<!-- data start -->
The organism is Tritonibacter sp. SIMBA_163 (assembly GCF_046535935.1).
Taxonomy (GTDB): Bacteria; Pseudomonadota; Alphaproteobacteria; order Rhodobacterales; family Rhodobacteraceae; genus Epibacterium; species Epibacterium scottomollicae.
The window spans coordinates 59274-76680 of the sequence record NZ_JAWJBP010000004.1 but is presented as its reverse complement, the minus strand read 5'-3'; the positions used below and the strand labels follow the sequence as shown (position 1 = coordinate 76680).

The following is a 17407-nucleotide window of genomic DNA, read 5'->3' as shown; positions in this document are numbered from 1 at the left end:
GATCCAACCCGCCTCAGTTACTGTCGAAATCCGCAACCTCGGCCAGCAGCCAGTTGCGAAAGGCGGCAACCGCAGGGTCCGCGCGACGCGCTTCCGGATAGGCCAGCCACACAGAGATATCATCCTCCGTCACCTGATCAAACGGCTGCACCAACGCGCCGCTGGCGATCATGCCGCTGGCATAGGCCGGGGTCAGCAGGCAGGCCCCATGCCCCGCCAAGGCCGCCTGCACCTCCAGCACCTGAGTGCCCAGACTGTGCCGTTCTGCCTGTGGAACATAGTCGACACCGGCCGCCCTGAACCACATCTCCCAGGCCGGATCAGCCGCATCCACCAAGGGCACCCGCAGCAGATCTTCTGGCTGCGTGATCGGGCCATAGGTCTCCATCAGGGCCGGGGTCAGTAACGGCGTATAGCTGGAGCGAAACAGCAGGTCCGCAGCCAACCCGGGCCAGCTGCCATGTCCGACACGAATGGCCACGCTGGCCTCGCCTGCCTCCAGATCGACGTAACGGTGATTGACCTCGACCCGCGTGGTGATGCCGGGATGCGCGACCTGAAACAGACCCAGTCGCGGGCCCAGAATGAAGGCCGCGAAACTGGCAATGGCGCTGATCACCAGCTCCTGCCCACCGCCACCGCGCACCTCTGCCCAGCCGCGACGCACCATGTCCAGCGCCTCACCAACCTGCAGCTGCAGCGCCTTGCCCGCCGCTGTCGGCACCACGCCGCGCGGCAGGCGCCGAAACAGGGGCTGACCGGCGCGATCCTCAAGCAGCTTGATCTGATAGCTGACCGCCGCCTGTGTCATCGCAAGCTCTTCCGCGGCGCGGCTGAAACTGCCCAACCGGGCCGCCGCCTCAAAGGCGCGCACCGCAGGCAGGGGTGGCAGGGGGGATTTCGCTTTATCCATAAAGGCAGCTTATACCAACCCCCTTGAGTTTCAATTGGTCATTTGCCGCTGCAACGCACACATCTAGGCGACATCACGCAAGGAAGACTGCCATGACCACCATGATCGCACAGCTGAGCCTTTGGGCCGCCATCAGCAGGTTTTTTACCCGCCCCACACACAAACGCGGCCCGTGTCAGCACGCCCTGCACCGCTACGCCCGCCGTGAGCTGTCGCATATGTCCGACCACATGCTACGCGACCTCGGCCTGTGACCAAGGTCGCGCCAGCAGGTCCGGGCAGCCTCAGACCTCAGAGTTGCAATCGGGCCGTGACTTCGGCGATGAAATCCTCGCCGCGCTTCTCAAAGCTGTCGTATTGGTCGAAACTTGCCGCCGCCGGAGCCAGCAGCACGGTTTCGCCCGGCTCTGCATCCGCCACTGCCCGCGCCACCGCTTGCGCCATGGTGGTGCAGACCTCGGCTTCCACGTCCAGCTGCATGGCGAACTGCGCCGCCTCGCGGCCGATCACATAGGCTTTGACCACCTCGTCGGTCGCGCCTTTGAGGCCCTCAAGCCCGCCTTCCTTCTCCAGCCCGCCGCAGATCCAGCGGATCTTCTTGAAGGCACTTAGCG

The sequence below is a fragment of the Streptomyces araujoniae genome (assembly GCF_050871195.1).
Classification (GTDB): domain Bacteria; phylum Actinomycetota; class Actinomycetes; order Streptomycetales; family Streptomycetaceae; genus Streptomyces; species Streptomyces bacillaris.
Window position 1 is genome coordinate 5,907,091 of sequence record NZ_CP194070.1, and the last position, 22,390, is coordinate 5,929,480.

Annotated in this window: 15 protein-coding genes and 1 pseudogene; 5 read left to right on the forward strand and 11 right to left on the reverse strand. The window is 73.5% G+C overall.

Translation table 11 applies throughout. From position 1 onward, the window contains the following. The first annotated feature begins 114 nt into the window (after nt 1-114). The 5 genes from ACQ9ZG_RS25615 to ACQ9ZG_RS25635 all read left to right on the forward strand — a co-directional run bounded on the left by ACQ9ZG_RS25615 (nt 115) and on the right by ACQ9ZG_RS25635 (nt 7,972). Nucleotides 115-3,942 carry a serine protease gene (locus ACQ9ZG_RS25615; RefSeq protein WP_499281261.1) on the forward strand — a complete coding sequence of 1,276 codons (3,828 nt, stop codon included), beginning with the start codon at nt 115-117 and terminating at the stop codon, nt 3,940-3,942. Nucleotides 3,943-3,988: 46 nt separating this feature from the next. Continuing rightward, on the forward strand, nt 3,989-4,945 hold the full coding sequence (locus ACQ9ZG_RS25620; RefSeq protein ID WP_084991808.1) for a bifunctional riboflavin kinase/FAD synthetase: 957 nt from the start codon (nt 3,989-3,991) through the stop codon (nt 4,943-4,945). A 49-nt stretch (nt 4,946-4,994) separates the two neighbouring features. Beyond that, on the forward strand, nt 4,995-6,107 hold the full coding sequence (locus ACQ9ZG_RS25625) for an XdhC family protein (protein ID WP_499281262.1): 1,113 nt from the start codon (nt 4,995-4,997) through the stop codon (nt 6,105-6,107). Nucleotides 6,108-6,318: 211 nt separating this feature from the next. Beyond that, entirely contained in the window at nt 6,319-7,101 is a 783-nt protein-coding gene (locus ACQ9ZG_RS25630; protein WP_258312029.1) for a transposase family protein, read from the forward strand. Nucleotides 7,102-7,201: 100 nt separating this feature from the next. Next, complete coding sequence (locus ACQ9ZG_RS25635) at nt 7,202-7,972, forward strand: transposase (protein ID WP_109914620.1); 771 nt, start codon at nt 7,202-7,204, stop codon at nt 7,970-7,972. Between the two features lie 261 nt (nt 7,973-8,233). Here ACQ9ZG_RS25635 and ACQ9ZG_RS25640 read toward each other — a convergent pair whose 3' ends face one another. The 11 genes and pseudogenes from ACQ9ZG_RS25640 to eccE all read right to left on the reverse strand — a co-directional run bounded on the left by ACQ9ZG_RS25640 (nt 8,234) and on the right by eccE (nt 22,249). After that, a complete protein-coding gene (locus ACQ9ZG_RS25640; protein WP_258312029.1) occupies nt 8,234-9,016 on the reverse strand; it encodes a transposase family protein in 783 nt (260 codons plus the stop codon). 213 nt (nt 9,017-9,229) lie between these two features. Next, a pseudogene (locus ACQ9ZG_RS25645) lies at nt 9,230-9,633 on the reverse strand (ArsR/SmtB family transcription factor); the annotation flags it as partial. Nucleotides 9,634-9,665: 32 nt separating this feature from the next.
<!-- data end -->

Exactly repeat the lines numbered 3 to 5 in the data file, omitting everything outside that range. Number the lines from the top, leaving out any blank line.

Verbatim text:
The window spans coordinates 59274-76680 of the sequence record NZ_JAWJBP010000004.1 but is presented as its reverse complement, the minus strand read 5'-3'; the positions used below and the strand labels follow the sequence as shown (position 1 = coordinate 76680).

The following is a 17407-nucleotide window of genomic DNA, read 5'->3' as shown; positions in this document are numbered from 1 at the left end:
GATCCAACCCGCCTCAGTTACTGTCGAAATCCGCAACCTCGGCCAGCAGCCAGTTGCGAAAGGCGGCAACCGCAGGGTCCGCGCGACGCGCTTCCGGATAGGCCAGCCACACAGAGATATCATCCTCCGTCACCTGATCAAACGGCTGCACCAACGCGCCGCTGGCGATCATGCCGCTGGCATAGGCCGGGGTCAGCAGGCAGGCCCCATGCCCCGCCAAGGCCGCCTGCACCTCCAGCACCTGAGTGCCCAGACTGTGCCGTTCTGCCTGTGGAACATAGTCGACACCGGCCGCCCTGAACCACATCTCCCAGGCCGGATCAGCCGCATCCACCAAGGGCACCCGCAGCAGATCTTCTGGCTGCGTGATCGGGCCATAGGTCTCCATCAGGGCCGGGGTCAGTAACGGCGTATAGCTGGAGCGAAACAGCAGGTCCGCAGCCAACCCGGGCCAGCTGCCATGTCCGACACGAATGGCCACGCTGGCCTCGCCTGCCTCCAGATCGACGTAACGGTGATTGACCTCGACCCGCGTGGTGATGCCGGGATGCGCGACCTGAAACAGACCCAGTCGCGGGCCCAGAATGAAGGCCGCGAAACTGGCAATGGCGCTGATCACCAGCTCCTGCCCACCGCCACCGCGCACCTCTGCCCAGCCGCGACGCACCATGTCCAGCGCCTCACCAACCTGCAGCTGCAGCGCCTTGCCCGCCGCTGTCGGCACCACGCCGCGCGGCAGGCGCCGAAACAGGGGCTGACCGGCGCGATCCTCAAGCAGCTTGATCTGATAGCTGACCGCCGCCTGTGTCATCGCAAGCTCTTCCGCGGCGCGGCTGAAACTGCCCAACCGGGCCGCCGCCTCAAAGGCGCGCACCGCAGGCAGGGGTGGCAGGGGGGATTTCGCTTTATCCATAAAGGCAGCTTATACCAACCCCCTTGAGTTTCAATTGGTCATTTGCCGCTGCAACGCACACATCTAGGCGACATCACGCAAGGAAGACTGCCATGACCACCATGATCGCACAGCTGAGCCTTTGGGCCGCCATCAGCAGGTTTTTTACCCGCCCCACACACAAACGCGGCCCGTGTCAGCACGCCCTGCACCGCTACGCCCGCCGTGAGCTGTCGCATATGTCCGACCACATGCTACGCGACCTCGGCCTGTGACCAAGGTCGCGCCAGCAGGTCCGGGCAGCCTCAGACCTCAGAGTTGCAATCGGGCCGTGACTTCGGCGATGAAATCCTCGCCGCGCTTCTCAAAGCTGTCGTATTGGTCGAAACTTGCCGCCGCCGGAGCCAGCAGCACGGTTTCGCCCGGCTCTGCATCCGCCACTGCCCGCGCCACCGCTTGCGCCATGGTGGTGCAGACCTCGGCTTCCACGTCCAGCTGCATGGCGAACTGCGCCGCCTCGCGGCCGATCACATAGGCTTTGACCACCTCGTCGGTCGCGCCTTTGAGGCCCTCAAGCCCGCCTTCCTTCTCCAGCCCGCCGCAGATCCAGCGGATCTTCTTGAAGGCACTTAGCG